Christian Science Monitor – August 22, 2001
By Dan Murphy
MEXICO CITY — The crowd gasps as the Blond Beast – who resembles the Cowardly Lion in most ways except the scowl stitched to his mask – slams Star Boy to the mat, pulls him up by his hair, and slings him through the ropes onto the concrete floor below.
Getting to his feet, Star Boy — a “good-guy” wrestler — hitches up his white tights and stumbles over to Alejandra Gallardo Lopez for advice. The grandmother, in her usual front-row seat, puts her arm around the battered hulk and yells above the din: “You can do it. You have to win for us.”
After a revitalized Star Boy gets back into the ring and earns his victory, Mrs. Lopez explains why she’s been coming to Mexico City’s Naucalpan Arena every Sunday night for the past six years: “It’s so exhilarating. And because they fight for good.”
Lucha Libre — which means Free Fighting — is the Mexican version of professional wrestling. But, to millions of Mexicans, it is far more than a mere diversion. The nation’s urban poor have followed the hulking, cartoonish stars for 70 years with a life-or-death passion that would amaze even Minnesota Gov. Jesse Ventura.
Lucha Libre is Mexico’s third-most-popular spectator sport, after soccer and boxing. “The people of Mexico support Lucha Libre with their whole hearts,” says Rafael Nunez, a soft-spoken man who calls himself the Dorian Gray of wrestling and fights as the character El Scorpio, “a malicious guy who’ll hit you with a chair, cheat, do whatever he can to win.”
El Scorpio’s nose is like a summer squash and his forehead is a maze of tiny scars, after 35 years in the ring.
Sometimes the luchadors fight for good, and not just metaphorically. The popularity of the event has spawned a venue for human rights activists and others who take on wrestling personas to fight for their beliefs.
Bad guys like El Scorpio are needed to build the stature of the good — figures like El Santo, or The Saint, who remains one of Mexico’s biggest heroes even 17 years after his death. “To call Santo a cultural icon is an understatement. He was the John Wayne of Mexico, only bigger,” says John Molinaro, a Canadian writer and fan of Lucha Libre.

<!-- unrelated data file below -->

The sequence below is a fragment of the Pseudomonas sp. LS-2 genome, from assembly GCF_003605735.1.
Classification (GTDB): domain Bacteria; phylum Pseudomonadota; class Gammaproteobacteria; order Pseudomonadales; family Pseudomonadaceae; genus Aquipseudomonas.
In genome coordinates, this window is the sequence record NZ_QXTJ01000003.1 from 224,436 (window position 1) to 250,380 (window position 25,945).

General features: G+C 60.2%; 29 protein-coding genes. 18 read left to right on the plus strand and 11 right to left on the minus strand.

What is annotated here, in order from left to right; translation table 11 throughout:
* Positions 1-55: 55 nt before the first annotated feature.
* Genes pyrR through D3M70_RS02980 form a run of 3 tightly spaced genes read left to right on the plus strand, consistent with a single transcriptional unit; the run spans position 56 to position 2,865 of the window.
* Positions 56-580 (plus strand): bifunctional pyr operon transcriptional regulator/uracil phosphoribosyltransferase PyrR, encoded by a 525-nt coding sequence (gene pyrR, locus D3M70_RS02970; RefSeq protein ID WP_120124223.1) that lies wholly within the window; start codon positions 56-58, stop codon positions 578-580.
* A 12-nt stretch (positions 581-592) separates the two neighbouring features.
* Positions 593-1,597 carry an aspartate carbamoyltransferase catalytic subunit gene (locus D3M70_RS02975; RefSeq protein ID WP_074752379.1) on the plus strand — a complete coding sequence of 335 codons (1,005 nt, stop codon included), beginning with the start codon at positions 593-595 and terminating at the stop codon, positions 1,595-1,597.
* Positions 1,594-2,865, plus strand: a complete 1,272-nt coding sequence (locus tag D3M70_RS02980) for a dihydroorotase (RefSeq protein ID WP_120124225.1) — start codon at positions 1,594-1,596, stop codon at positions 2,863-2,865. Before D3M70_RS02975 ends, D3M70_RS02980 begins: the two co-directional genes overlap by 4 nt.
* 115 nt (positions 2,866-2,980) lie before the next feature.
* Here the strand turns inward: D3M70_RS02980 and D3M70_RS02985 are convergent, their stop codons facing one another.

Like super-heroes, most luchadors wear masks and never reveal their identities. The mystique of the mask transforms many into icons of justice, virtual opponents of the corrupt cops and street toughs that many poor Mexicans contend with.
So, while Jesse “The Body” Ventura had to trade in his tights and nom de guerre for a suit and the name his mother gave him in order to run for governor, some would-be Mexican politicians put the mask on to ensure their success.
“We Mexicans like to talk in symbols, and Lucha Libre has a very simple symbolic structure, the good against the bad. People identify strongly with that,” says Marco Rascon, the brains behind Super Barrio, a “wrestler” who fights for the rights of Mexico City’s poorest.
Super Barrio became Mr. Rascon’s springboard to national prominence. He created the character in 1987 to fight for federal funds to rebuild houses for 500,000 people left homeless by a devastating 1985 earthquake. “We were overwhelmed by need, so who could we turn to? We had to create Super Barrio.”
The masked crusader would arrive with TV cameras and prevent the government from evicting families from the destroyed buildings they were squatting in. He led rallies of tens of thousands demanding the government do more to help the poor. Rascon served in Congress from 1997 to 2000.
“If it was just me talking, I had a hard time getting through to people. But if it’s Super Barrio, everyone wants to listen,” says Rascon.
Masks have always had symbolic resonance in Mexico. Aztec dancers wore masks to invoke the gods, and later, Mexicans incorporated those ancient traditions into their celebrations of Roman Catholic saints. Some intellectuals say the popularity of Chiapas insurgency leader Subcommandante Marcos stems from his Luchador-like refusal to take off his mask and reveal himself as a normal man, warts and all.
While the wrestling may be staged, the fighters are incredibly acrobatic, incorporating a muscular ballet with their strutting and taunting of the crowd. “It’s much more of an art form. It has an inherent beauty in it that you don’t see in wrestling on cable TV in the US,” says Molinaro.
But there are fewer and fewer body slams, as TV and global culture give the young new heroes. Wrestling arenas are closing. Marco Moreno, the owner of the Naucalpan Arena, estimates there are 40 wrestling venues across Mexico today, compared with 250 in the 1980s.
Some even blame the march of global culture for Lucha Libre’s relative decline. “Globalization is a threat to Lucha Libre. The people are being diverted to more modern and commercialized events,” says Rascon, who is also one of Mexico’s leading antiglobalization activists.
Still, at Naucalpan on a Sunday night, 2,000 fans scream, ring bells in support of the good guys, and hurl curses, insults, and the occasional plastic cup of beer at the bad guys.
Pablo Santa Maria, a security guard who’s been coming to the arena for 25 years, says wrestling gives him the sense that he’s participating in a struggle for something bigger than himself. “I know it’s a show, but there’s a realness to it also. When I support the good fighters and they win, I feel like I’m a part of their victory.”